|By Ian Thain||
|June 29, 2005 11:00 AM EDT||
You may be asking yourself, what's happening in the Microsoft Windows Mobile space? Well, Reed Shilts (in his trademark Hawaiian and PocketBuilder slogan shirts) and I attended Microsoft's MEDC 2005, Mobile & Embedded Developers Conference, which took place in Las Vegas, Nevada, on May 10-12, 2005, as an exhibitor. The purpose was to evangelize about Sybase UnWired Products along with iAnywhere.
This event was a great success for Microsoft, as it was the first time that MEDC had been staged on its own, outside of another event. Last year it was part of VSLive (Visual Studio Live), which usually pulls a crowd of 2,500. For an idea of the size of this year's MEDC think of TechWave, along with the keynote, sessions, and exhibition hall. That should give you a feel for how the Windows Mobile platform will and has already taken off. The majority of the 2,000 plus attendees at MEDC were pure mobile developers interested in Smart Client mobile application development. So PocketBuilder, MobiLink, ASA, and Afaria, along with Unwired Accelerator and DataWindow.NET, were of much interest to attendees who dropped by the stand.
As usual Bill Gates presented the keynote and played to a packed house of developers eager for the latest news from Microsoft's Mobile & Embedded Division. Bill's major announcements were the latest beta of Visual Studio 2005 and the release of Windows CE 5.0 and Windows Mobile 5.0, which we in PocketBuilder Engineering are committed to supporting in a future release of PocketBuilder; iAnywhere has already announced support.
In general, other than the above announcements, Microsoft's Mobile & Embedded Division was stressed through the keynote, with an emphasis on the user at the center of the design, in that way fulfilling the desire to enter data only once. This extended into the convergence of the software for all device capabilities, such as transcribing a phone call to a file shared with your buddy list or a file on the desktop and the workflow of the individual with the entire process, independent of the device.
The Microsoft "Collaboration Vision" also included:
- Integrated communications
- Collaborative workspaces
- Access to information and people (at all times)
- People-driven processes
The example of the collaboration vision was along the lines of a person updating a Word document with voice annotations, and then sharing the doc with the pertinent set of people. Of course, they are updating the same doc too, and then everything gets merged when connected.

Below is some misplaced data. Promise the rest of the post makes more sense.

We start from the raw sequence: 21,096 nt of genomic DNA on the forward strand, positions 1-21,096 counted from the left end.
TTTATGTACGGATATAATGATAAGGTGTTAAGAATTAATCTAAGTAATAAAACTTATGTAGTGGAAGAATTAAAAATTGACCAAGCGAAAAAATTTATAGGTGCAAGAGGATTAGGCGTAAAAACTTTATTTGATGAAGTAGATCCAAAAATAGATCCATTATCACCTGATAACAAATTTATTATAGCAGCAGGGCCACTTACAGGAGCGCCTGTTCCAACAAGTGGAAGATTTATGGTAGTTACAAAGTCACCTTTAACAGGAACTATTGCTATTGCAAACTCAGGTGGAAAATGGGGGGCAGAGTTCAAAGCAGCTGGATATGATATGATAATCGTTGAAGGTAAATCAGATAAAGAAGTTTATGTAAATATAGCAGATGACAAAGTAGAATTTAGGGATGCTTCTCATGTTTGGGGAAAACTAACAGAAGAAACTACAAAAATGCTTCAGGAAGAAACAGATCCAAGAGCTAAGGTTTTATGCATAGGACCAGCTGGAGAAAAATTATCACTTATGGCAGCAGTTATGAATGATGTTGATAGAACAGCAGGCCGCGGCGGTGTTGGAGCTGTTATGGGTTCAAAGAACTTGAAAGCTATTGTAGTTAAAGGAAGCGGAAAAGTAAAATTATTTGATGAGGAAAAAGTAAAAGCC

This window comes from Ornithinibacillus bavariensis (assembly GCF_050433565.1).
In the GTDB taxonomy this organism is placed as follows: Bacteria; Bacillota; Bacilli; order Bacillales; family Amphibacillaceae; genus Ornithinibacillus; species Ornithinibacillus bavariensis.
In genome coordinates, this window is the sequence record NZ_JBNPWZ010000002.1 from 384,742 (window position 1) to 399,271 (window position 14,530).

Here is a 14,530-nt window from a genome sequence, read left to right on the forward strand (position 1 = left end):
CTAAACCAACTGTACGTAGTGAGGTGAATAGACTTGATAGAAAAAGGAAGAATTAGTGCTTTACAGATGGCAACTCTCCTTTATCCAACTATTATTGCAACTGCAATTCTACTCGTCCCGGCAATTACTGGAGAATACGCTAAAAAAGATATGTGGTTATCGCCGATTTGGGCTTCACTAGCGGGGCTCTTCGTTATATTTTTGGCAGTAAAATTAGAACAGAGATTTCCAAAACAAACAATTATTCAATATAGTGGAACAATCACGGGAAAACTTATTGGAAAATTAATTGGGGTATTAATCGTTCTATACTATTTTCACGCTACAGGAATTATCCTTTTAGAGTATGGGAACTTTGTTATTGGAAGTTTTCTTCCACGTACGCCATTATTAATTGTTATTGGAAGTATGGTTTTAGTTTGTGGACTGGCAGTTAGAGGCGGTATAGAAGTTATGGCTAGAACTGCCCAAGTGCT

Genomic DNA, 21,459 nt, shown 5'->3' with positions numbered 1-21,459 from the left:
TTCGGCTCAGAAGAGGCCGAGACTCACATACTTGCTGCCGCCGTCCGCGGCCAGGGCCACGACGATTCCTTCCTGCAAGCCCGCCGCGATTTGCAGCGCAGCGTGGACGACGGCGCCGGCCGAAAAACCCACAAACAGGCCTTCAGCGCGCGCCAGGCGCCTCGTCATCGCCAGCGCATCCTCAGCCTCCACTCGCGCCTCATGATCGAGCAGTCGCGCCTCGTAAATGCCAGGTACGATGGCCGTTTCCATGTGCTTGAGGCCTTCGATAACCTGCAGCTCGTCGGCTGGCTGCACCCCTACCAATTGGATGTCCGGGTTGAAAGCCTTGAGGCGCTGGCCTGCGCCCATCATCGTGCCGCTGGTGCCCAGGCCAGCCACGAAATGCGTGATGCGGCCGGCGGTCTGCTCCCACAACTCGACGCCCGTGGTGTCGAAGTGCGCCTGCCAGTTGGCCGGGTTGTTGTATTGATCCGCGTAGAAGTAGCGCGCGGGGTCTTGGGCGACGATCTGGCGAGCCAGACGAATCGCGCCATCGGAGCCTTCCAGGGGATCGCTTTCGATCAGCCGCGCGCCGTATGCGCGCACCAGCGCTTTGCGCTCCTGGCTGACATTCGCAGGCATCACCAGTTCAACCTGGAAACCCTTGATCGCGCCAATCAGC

Windows Mobile 5.0 (Including .NET 2.0) and VS 2005
What are the main points of WM 5 formerly known, in beta, as Magneto?
- Desire to address the data side of applications and users.
- Pocket MSN as part of the core OS.
- Improved ability to share Excel and Word from the desktop to the Pocket versions of the same application.
- Speech recognition is becoming more important and improved; look out for SAPI in the future.
- True native - managed interoperability will now be possible (Reed said, finally!).
- Pocket PowerPoint added to the OS for viewing and very basic manipulation.
- New Date-time picker control (which is already in PocketBuilder and PowerBuilder).
- New POOM API - met with cheers - that is object-oriented just like the one in PocketBuilder (same sample we use - creating an appointment is six lines of code). Who said great minds don't think alike.
- New Camera API that encapsulates all the different cameras. This includes a native-mode API, which we will take advantage of in PocketBuilder v2.5.0. Otherwise, its capabilities looked just like what we have already supplied, other than their breadth of cameras supported.
- A focus on persistent storage (extends effective battery life).
- Image update: update segments of the OS while leaving apps and data in place.
- ActiveSync 4.0, USB 2.0 (40x faster data transfer), and identifies 61 errors that ActiveSync has been unable to deal with in the past, recover from them, and enumerate them.
- Deploy clients using MSI.
- FIPS 140-2 certification (FIPS 140-2 is a standard that describes U.S. Federal government requirements that IT products should meet for sensitive, but unclassified use).
- They were showing the "ground breaking" data table editor, which can even edit the schema and (hold your breath) the live data! (Yes, it's very similar to the database painter. The people around us were probably getting tired of Reed Shilts heckling and pointing out that PowerBuilder had this for over 10 years!)
- They also have a new data grid painter - a lot like the DW painter (but not as flexible).
- They finally added "code snippets" and the IDE ships with 5,000 snippets. This is a feature we added to PowerBuilder v.7 but never shipped with any snippets.
- Visual Studio (and the .NET Framework 2.0) now support docking and anchoring. Handy for the simple cases for orientation-aware applications. This is not a general solution, and we have something better in mind for PocketBuilder.
- They also showed "snap lines" for aligning the controls. Visual Basic and PowerBuilder have had that for ages.
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